It may be hard to believe that anything to do with getting a stapler could be interesting. But these two are.
It may be hard to believe that anything to do with getting a stapler could be interesting. But these two are.
You need to build a web site? Consider Small Victories. As they say:
Small Victories takes files in a Dropbox folder and turns them into a website.
Best of all, they can help you build a variety of different sites, from a blog to a home page to e-commerce.
The site explains it very well, so visit Small Victories and see how it’s done.
Found via Swiss Miss. Thanks, Tina!
I think this is a terrible headline, which is too bad, because there is much to take away from this piece: How to stay sane when the world’s going mad | MIT Technology Review
There are tools and advice in there, including this:
- Notice when you are worrying, and be kind and compassionate to yourself. This is a difficult time; it makes sense that you might be more anxious.
- Focus on what’s in your control. Work out what is a hypothetical worry (you cannot do anything about it) and what is a real problem (needs a solution now).
- Refocus on the present moment. Focus on your breath, or on using your five senses.
- Engage in activities that you find meaningful and enjoyable. That could include music, walking, reading, baths, household tasks, or calls with friends and family.
- Notice and limit your worry triggers. If the news is making you anxious, limit your consumption.
- Practice gratitude. List the things you were grateful for that day: for example, “The sun was shining.”
- Keep a routine, and stay mentally and physically active.
This is actually a great looking set of tools to help you work from home: Eight apps to help you stay focused when working from home – The Globe and Mail
Normally when I see such a list — and there have been many — I see the same tools over and over again. Not with this list. Moreover, they are a diverse set of tools to help with various difficulties when you work from home.
Have a look. I’d be surprised if there isn’t one there you could use.
This tool seems pretty good. Using it right now.
This is a really good list of apps that will make you life and your work more productive: 17 Great Apps That’ll Make Your Life Easier.
I’ve used a number of them and have found them helpful. You may not use them all, but even adding 2 or 3 to your toolbox will make you better.
I’m a fan of mindmapping tools in general. One I’ve been using and enjoying lately is MindMup 2.
Two things I like about it:
Mindmup_2 is a good tool. Go map your thoughts.
We all get in ruts where we use the same tools every day for our office work. When that happens, what we need is someone to come along with a new list of tools and what makes them great.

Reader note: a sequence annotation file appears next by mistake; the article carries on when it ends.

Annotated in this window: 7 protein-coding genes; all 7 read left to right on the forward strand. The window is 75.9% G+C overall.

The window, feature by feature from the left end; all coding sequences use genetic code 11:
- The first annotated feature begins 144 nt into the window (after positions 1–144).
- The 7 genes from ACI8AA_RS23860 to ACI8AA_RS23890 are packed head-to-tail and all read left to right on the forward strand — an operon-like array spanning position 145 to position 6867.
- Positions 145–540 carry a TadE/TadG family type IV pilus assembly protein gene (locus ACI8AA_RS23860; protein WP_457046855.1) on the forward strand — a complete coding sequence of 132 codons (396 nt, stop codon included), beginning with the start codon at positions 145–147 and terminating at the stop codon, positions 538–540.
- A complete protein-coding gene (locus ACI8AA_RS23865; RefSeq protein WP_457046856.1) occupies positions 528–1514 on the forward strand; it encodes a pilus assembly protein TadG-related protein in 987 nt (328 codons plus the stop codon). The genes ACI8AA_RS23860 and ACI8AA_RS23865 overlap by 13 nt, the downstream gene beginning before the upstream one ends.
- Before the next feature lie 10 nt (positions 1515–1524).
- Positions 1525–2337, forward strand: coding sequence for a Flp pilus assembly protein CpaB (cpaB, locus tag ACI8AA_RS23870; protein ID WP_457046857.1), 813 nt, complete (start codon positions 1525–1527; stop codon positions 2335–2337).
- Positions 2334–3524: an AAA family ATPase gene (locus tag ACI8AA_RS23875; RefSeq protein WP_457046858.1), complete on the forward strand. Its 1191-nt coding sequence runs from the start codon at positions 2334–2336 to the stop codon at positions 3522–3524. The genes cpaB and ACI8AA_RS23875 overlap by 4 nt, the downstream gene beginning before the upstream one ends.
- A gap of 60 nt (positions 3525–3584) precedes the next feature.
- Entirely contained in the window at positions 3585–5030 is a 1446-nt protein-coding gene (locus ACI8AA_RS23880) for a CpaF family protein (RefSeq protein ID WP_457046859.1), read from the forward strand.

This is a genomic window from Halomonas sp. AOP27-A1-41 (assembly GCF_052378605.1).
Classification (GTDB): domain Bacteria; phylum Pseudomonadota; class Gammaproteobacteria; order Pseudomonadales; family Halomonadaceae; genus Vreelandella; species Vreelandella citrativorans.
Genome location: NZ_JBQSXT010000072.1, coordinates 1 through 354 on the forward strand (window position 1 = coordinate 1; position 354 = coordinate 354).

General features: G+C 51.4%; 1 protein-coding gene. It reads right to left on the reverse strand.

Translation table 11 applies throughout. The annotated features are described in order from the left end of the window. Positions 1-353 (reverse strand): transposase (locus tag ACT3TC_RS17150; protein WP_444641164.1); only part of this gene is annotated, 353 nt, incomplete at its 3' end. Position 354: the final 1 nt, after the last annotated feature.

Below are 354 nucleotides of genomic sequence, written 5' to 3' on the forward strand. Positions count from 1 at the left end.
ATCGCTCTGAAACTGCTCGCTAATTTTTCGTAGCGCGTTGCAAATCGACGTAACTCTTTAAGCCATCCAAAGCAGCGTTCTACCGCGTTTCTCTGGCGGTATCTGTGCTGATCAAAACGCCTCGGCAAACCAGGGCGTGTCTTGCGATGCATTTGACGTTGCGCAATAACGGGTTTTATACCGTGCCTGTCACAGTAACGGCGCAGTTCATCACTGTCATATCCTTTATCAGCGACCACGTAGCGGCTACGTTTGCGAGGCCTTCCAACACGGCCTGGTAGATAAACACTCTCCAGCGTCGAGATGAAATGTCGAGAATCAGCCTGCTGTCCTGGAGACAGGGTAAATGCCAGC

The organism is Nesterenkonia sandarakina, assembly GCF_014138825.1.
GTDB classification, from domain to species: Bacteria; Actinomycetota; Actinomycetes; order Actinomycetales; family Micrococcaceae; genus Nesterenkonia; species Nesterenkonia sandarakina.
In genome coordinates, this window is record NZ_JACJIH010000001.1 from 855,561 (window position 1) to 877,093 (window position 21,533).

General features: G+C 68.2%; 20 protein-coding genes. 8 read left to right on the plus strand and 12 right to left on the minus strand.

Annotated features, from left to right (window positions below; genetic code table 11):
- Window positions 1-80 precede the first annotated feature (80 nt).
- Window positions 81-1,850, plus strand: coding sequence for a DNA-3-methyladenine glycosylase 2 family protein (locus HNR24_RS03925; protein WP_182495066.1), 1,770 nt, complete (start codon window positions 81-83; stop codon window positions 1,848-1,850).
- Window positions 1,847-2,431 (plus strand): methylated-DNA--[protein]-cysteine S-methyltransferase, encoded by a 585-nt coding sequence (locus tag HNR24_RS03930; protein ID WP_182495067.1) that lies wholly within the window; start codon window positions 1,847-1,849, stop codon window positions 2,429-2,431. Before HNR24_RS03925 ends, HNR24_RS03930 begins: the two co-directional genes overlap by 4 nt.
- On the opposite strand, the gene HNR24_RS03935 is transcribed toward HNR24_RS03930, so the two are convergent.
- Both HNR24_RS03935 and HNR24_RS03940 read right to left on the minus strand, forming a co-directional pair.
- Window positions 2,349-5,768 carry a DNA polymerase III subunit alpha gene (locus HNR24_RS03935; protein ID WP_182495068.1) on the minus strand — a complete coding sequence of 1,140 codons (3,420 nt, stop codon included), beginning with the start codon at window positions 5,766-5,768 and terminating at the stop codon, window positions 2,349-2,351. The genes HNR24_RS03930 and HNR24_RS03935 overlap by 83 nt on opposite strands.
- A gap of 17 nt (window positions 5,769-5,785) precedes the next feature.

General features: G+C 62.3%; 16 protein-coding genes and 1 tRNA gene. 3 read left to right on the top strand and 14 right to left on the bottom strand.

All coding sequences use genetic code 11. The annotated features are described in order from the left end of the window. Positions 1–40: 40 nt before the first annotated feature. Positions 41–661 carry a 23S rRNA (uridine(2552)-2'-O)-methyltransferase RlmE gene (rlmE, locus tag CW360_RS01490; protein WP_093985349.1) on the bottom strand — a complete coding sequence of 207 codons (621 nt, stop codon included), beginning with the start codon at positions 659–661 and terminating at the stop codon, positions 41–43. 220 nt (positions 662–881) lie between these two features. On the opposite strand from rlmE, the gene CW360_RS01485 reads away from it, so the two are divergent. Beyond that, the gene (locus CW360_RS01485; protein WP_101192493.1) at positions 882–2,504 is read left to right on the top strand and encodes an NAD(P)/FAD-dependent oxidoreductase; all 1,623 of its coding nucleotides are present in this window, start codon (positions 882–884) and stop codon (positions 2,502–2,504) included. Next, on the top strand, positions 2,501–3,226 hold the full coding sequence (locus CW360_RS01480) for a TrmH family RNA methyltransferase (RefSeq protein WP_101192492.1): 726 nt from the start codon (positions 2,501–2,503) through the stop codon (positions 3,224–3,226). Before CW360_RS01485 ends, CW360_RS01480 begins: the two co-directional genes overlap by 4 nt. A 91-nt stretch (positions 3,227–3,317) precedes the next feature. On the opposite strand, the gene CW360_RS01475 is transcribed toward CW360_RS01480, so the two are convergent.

Here is such a list. I didn’t create it, but I have used 3 of the 11 tools here and I can say they are key to making me more productive every day. I plan to use the rest of them too, based on the description of them.
Sure, you can do fine with Microsoft Office tools. This list will help you do better: 11 Most Used Tools & Apps Essential to my Work – DESK Magazine
(Image via pexels.com)
is this simple calendar:
A very effective way to motivate yourself to take on a new habit or break an old one.
For more on this, head over to Austin Kleon’s web site and this page: 30-day challenge
If you want a simple way to determine how many days until a certain date, or have a count down clock on your screen, consider the web site days.to. If you go to that link, you can see all the things you can do with the site. If you want to determine how many dates until a certain date, enter https://days.to/dd-month/year. For example, if you want to know how many days until January 1, 2020, enter: https://days.to/1-january/2020
Great little site!
If you are looking to build AI tech, or just learn about it, then you will find these interesting:
My new favorite productivity tool is this site: E.gg Timer – a simple countdown timer. Whenever I am procrastinating, I will use it to get myself to focus by starting it for 5, 10, or more minutes and telling myself: I will focus until the timer goes off. I have found this approach very effective, and this site helps me. It also helps because if I find myself going to my browser to mindlessly go on some time wasting site (hello, Twitter!) I will see this and I will remember to focus.
Fans of the pomodoro technique will see there is a special timer just for it.